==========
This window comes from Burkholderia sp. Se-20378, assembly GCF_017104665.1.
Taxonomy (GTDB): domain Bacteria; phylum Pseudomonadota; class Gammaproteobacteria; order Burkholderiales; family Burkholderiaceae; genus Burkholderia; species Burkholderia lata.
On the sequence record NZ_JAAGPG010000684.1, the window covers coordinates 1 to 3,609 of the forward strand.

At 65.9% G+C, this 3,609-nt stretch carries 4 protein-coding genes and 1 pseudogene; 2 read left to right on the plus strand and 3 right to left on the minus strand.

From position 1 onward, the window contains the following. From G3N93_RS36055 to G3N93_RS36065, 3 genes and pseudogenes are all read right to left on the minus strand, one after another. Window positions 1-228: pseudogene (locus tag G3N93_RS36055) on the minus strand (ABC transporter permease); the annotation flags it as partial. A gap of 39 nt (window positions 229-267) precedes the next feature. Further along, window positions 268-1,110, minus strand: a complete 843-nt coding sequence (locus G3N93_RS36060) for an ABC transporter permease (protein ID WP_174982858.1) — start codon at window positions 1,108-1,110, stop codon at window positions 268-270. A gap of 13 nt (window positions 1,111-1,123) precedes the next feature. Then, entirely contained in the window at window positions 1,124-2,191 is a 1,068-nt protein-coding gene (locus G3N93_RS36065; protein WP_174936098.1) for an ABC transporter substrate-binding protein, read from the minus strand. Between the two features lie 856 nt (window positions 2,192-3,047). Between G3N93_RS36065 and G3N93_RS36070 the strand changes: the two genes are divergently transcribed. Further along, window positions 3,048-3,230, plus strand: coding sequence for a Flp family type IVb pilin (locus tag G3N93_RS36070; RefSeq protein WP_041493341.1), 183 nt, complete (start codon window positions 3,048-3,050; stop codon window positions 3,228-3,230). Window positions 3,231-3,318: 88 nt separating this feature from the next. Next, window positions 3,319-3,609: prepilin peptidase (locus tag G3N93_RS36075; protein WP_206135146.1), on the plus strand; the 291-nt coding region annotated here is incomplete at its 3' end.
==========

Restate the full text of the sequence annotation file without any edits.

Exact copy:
This window comes from Burkholderia sp. Se-20378, assembly GCF_017104665.1.
Taxonomy (GTDB): domain Bacteria; phylum Pseudomonadota; class Gammaproteobacteria; order Burkholderiales; family Burkholderiaceae; genus Burkholderia; species Burkholderia lata.
On the sequence record NZ_JAAGPG010000684.1, the window covers coordinates 1 to 3,609 of the forward strand.

At 65.9% G+C, this 3,609-nt stretch carries 4 protein-coding genes and 1 pseudogene; 2 read left to right on the plus strand and 3 right to left on the minus strand.

From position 1 onward, the window contains the following. From G3N93_RS36055 to G3N93_RS36065, 3 genes and pseudogenes are all read right to left on the minus strand, one after another. Window positions 1-228: pseudogene (locus tag G3N93_RS36055) on the minus strand (ABC transporter permease); the annotation flags it as partial. A gap of 39 nt (window positions 229-267) precedes the next feature. Further along, window positions 268-1,110, minus strand: a complete 843-nt coding sequence (locus G3N93_RS36060) for an ABC transporter permease (protein ID WP_174982858.1) — start codon at window positions 1,108-1,110, stop codon at window positions 268-270. A gap of 13 nt (window positions 1,111-1,123) precedes the next feature. Then, entirely contained in the window at window positions 1,124-2,191 is a 1,068-nt protein-coding gene (locus G3N93_RS36065; protein WP_174936098.1) for an ABC transporter substrate-binding protein, read from the minus strand. Between the two features lie 856 nt (window positions 2,192-3,047). Between G3N93_RS36065 and G3N93_RS36070 the strand changes: the two genes are divergently transcribed. Further along, window positions 3,048-3,230, plus strand: coding sequence for a Flp family type IVb pilin (locus tag G3N93_RS36070; RefSeq protein WP_041493341.1), 183 nt, complete (start codon window positions 3,048-3,050; stop codon window positions 3,228-3,230). Window positions 3,231-3,318: 88 nt separating this feature from the next. Next, window positions 3,319-3,609: prepilin peptidase (locus tag G3N93_RS36075; protein WP_206135146.1), on the plus strand; the 291-nt coding region annotated here is incomplete at its 3' end.